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Education - Public or Private?
Publication date: 2002-07-05

There is Much Fuss in the Media about Private Tuition, but the Real Issue Is ...

Tony Blair has his children tutored privately. So what?

But the media have made out of it a big issue.

There is a big issue in it, but not Tony Blair.

The issue is that public education is “political”.

The main driving motive behind the development of the public education system in Britain has been the doctrine of ‘social justice’ (or simply — envy), exemplified by the following:

“Nobody should have better education than my child.”
“If I cannot afford private tuition, then nobody should be allowed to have one.”
“It is unfair that some people can afford to send their children to a private school, while others can”'t. Private schools should banned.
“If the children of the rich have riding lessons, so should those of the poor.”

It is this type of logic that has been fashioning the British public education system and has made it what it is now.

Had it been the product of honest government, rather than ‘left‐right’ politics, then the approach to the public education system would have been different.

To begin with we would have to establish, whether there exists a need for such system at all. Because unless there is a clearly established need for a government activity, then such activity is misuse of public funds, and is a criminal act on the part of a government.

The determine whether there exists a need for a system of public education one has to ask, what would have happened, if it did not exist?

The answer is: “some children would have no education at all”.

The result would have been that some of these uneducated children would have become a burden, a nuisance, and a danger to the society. And it is this reason, and this reason alone, that justifies the existence of a state education system financed out of public funds.

Does the present system of public education ensure that every child, who has passed through it, is a self‐supporting law‐abiding citizen and not a burden, nuisance, or danger to the society?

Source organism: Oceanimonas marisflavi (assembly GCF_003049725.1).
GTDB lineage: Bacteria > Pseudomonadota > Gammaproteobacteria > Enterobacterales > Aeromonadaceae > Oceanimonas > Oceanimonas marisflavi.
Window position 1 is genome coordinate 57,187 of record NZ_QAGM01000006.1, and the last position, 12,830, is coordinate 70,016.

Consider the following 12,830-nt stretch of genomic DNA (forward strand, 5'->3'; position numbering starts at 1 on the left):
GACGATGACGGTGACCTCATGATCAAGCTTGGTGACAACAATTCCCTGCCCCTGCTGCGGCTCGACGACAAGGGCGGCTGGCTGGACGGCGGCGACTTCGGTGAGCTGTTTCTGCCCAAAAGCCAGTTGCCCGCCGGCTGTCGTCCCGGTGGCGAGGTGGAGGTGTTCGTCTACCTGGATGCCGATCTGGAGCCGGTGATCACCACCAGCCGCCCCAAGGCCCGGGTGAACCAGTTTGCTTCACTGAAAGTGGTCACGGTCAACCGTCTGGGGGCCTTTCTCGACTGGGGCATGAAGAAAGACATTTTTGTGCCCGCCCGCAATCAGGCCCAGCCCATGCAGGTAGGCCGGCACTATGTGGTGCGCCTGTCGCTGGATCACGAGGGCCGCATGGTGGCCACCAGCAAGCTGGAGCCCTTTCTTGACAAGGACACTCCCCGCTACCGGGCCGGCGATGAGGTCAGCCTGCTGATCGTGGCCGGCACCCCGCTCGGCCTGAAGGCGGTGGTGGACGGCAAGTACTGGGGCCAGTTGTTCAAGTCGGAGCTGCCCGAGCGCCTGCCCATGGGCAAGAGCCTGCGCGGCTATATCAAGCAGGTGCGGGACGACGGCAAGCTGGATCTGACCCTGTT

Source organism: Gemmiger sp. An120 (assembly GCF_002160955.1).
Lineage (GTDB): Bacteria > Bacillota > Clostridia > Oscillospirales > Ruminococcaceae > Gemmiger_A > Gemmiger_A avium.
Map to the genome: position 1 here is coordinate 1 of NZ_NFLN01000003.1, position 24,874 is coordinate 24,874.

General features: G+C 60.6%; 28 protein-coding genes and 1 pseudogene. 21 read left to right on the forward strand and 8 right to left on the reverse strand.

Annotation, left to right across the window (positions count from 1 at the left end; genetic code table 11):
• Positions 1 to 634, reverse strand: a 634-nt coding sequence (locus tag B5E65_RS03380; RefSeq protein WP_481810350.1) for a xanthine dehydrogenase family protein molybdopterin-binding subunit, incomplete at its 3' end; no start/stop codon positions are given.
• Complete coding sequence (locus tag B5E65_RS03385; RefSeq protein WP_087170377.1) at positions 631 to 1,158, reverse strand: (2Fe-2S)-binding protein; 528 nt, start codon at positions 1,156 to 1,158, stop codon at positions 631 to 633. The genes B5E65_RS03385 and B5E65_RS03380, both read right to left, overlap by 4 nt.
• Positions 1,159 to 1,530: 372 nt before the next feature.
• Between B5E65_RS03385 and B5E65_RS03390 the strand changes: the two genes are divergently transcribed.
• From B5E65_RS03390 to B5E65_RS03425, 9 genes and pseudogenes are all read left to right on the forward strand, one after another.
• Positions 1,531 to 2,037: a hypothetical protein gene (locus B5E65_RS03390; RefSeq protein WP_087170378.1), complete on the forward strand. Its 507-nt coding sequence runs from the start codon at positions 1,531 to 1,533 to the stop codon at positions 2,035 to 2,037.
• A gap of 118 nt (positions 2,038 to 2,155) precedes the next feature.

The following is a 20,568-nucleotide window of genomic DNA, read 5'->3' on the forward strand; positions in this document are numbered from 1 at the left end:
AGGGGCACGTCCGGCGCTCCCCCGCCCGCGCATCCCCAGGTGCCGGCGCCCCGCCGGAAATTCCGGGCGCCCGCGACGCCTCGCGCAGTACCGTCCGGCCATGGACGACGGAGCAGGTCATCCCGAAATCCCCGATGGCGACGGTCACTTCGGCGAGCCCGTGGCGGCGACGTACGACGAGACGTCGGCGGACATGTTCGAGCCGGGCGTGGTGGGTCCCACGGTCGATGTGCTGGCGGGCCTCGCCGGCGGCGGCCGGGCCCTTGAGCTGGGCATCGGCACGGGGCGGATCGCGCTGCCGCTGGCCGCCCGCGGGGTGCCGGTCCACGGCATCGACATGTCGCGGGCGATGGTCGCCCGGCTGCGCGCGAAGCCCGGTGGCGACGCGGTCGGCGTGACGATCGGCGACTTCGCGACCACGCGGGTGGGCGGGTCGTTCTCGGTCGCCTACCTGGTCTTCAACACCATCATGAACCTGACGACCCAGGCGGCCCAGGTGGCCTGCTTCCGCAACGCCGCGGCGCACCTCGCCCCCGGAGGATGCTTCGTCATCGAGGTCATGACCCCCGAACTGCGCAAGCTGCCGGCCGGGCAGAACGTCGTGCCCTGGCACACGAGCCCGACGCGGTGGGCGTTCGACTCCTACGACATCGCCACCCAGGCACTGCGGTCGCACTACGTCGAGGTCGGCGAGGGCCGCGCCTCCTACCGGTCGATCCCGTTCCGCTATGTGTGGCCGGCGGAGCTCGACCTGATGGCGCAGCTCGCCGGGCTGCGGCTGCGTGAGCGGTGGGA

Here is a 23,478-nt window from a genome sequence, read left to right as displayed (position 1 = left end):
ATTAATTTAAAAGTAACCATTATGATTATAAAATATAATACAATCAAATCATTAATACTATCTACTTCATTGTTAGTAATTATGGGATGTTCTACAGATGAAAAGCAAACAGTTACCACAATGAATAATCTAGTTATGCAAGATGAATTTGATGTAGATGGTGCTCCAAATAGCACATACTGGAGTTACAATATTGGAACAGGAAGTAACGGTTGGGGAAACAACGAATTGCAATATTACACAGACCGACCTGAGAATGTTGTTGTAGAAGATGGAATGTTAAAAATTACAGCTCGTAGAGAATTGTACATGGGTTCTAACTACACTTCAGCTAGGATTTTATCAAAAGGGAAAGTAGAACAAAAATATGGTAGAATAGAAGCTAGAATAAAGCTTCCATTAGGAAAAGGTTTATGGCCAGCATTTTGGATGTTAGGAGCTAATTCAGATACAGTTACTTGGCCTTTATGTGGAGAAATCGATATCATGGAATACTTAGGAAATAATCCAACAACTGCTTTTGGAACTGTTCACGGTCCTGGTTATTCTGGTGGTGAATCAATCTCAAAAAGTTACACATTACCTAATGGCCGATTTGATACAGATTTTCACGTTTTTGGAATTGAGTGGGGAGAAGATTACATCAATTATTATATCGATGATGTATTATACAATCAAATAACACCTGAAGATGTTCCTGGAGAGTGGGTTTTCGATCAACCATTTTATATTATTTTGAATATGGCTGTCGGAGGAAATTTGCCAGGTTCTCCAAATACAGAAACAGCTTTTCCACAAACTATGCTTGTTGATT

It is common knowledge that the answer is: “No!”. And this means that the present system of public education is a failure.

And it is this issue that the government and the media should address, rather than pandering to envy.

The very existence of this envy, is a proof of the failure of the present system of public education.

And what about private education?

Private education is a non‐criminal private activity. And for that reason should not be interfered with by the government. It is a private matter.

If a person is free to spend time and money watching a football match, then why should he be forbidden to spend time and money to educate himself or his children?

So, how to achieve a system of education that produces self-supporting law-abiding citizens, free from envy and not prone to be manipulated by politicians?

Observing people in different countries at different levels of society I have noticed, that the most successful people, judging by any standard, are not those who spend the longest time in educational institutions, but those who have the right attitude to life, and who have the ability to acquire knowledge required by the circumstances of their life as they go along.

It is quite common to see in the business environment, a chap with one or more university degrees doing an under £20,000 p.a. “white collar” job next to a self‐educated consultant earning 10 times that much, while the business owner for whom they are working has no formal education at all, but has succeeded in creating a business that feeds them all.

There are also quite a few drug addicts, alcoholics, common law criminals, and even “politicians” with university degrees.

There is no hope of making the present public system of education work, until it is freed from “politics”, and unless the purpose of it is clearly defined from prime principles.

Unless and until this happens the public education system will continue to be expensive “party political football”, churning out “social cases” rather than self‐supporting law‐abiding citizens.

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